We wrote last week about the FCC’s determination of which applicants are to be preferred in several groups of mutually exclusive applications for new Low Power FM stations.  We warned full-power FM broadcasters to review the preferred applicants as broadcasters have 30 days from last week’s public notice to file petitions to deny against such LPFM applications citing interference concerns or other issues with those applications.  Now, a number of additional LPFM applications have been found by the FCC to be ready for grant, and broadcasters need to review these applications – and be prepared to review a steady stream of these applications, all with different petition to deny deadlines, over the next few months.  Where did these applications come from?

In the rules for the LPFM window, the FCC decided that once it made determinations about tentative winners in mutually exclusive groups of applications, all LPFM applicants not selected (or those in ties) could file amendments to their applications seeking new channels – including major changes specifying brand new channels at different sites having no relation to the original application but for meeting the general requirements that the controlling parties in these applicants be local to the service area that they propose to serve.  As these amendments are processed on a first-come, first-serve basis, many LPFM applicants were apparently ready to go with amendments as soon as the list of tentative winners was released.  And these amendments have started to come out on public notices, announcing 30 day petition to deny deadlines (see, for instance, this list of Broadcast Applications released yesterday by the FCC, at pages 8-11).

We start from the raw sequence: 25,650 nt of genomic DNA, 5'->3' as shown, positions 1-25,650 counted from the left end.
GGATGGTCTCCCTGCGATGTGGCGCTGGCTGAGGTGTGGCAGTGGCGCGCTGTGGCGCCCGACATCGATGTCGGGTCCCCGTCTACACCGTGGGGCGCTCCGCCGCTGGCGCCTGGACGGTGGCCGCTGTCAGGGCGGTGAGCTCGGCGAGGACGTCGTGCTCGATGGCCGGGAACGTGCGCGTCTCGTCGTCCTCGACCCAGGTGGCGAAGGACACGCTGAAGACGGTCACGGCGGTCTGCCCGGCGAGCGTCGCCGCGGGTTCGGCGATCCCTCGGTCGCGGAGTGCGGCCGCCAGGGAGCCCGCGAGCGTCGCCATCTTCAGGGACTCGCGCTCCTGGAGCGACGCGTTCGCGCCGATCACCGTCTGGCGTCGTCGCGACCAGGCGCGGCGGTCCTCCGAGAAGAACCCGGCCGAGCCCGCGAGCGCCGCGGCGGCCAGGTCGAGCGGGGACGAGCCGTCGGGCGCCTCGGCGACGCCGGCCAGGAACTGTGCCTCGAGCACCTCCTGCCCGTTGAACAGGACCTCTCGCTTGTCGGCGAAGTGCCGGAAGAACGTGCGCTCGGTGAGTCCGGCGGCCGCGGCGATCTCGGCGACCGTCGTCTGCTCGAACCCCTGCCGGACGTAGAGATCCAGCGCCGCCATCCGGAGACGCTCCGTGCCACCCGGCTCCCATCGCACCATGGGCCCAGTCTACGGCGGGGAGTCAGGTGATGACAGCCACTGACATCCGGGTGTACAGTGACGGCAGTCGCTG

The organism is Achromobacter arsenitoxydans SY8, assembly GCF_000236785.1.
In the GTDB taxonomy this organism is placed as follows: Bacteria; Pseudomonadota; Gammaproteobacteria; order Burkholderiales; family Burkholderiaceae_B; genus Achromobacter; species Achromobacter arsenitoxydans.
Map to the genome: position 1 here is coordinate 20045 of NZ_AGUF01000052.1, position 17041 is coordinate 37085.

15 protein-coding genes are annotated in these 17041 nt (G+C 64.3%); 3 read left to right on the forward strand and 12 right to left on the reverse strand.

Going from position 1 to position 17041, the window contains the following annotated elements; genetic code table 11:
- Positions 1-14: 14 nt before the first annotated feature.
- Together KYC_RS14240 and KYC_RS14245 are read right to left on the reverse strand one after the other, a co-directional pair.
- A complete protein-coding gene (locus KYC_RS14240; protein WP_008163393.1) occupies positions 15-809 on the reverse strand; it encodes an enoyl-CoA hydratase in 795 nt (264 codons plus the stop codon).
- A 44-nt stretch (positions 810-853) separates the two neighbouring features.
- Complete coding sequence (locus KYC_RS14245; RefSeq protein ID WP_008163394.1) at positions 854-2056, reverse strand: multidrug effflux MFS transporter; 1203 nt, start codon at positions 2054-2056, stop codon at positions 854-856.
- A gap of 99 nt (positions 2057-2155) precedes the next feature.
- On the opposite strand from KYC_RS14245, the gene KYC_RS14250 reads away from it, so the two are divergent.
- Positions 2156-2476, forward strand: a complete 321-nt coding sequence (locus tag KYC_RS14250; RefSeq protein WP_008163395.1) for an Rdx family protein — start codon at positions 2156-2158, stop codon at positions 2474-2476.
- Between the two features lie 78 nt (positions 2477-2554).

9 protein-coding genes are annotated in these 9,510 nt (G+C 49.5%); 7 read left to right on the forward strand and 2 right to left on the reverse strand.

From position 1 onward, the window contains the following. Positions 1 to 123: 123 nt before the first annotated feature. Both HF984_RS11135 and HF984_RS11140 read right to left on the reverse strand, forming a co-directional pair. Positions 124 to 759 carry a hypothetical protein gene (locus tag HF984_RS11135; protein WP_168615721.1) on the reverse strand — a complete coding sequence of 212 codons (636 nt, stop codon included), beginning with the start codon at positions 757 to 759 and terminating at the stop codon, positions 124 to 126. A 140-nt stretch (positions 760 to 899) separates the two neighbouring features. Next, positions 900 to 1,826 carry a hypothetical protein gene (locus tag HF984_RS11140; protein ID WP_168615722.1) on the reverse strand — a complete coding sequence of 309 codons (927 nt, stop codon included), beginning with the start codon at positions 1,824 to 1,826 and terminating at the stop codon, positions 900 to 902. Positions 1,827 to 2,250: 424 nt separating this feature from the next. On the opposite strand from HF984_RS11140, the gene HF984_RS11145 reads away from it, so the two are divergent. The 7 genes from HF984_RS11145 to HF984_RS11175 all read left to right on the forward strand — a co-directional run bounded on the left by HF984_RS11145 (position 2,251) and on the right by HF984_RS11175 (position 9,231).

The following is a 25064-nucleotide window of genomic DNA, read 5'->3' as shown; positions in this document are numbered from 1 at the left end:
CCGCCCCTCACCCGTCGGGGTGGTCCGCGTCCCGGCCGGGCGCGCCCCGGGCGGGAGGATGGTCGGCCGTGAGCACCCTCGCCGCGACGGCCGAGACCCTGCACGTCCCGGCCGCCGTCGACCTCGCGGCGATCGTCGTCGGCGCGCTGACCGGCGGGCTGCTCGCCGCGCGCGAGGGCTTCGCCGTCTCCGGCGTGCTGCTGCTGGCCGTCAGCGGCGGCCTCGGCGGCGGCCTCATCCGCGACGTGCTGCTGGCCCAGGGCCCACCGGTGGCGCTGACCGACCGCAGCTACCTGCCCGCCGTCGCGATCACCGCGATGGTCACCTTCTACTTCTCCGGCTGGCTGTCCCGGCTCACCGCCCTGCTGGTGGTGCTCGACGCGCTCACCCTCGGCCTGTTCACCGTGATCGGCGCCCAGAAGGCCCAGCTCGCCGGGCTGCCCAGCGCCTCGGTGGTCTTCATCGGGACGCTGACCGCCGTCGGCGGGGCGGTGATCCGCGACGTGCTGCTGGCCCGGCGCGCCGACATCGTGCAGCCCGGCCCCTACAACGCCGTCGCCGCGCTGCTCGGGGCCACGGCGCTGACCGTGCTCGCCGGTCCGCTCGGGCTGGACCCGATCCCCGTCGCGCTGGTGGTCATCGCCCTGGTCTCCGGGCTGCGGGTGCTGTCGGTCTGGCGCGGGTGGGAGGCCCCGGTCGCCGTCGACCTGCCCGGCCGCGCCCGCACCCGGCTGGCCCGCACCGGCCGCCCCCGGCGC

So these amended applications, on new channels, are the ones that the FCC is now considering.  Where the amendments are on channels where they don’t cause apparent interference to full-power stations, existing translators or other LPFM stations or applications, the FCC is right away putting these applications on a public notice as being accepted for filing, which starts a 30 day clock for petitions to deny.  If no petitions are filed, and no other issues are discovered by the FCC itself, they will be presumably be granted by the FCC.  As some of these amended applications include second-adjacent channel interference waivers, they must protect any full power station from actual interference.  So FM operators need to review these applications to see if any of these amendments would cause interference to their operations.  Other LPFM applicants would also use this same window to file any objections to newly amended applications that could cause interference to their operations or which would otherwise be problematic under FCC rules. 

As we wrote last week, these amendments can be filed to pending LPFM applications for the next 90 days.  So broadcasters need to be vigilant in monitoring the FCC public notices for notices of acceptance of amended LPFM applications to see if any of these amended applications could affect your operations. 

It is also interesting to note that this ability to file major change amendments to resolve mutual exclusive situations has not been a routine part of the processing of other applications for broadcast services.  As the FCC continues to process its proposals for AM improvements, including the potential for a window for the filing of applications for new FM translators for AM stations, it would seem as if this right to amend mutually exclusive applications to resolve interference issues would be a welcome way to help assure that many more AM stations can take part in the FCC’s proposals to expand and preserve the service that they provide.  Let’s hope that the FCC adopts this kind of procedure in its window for AM translators.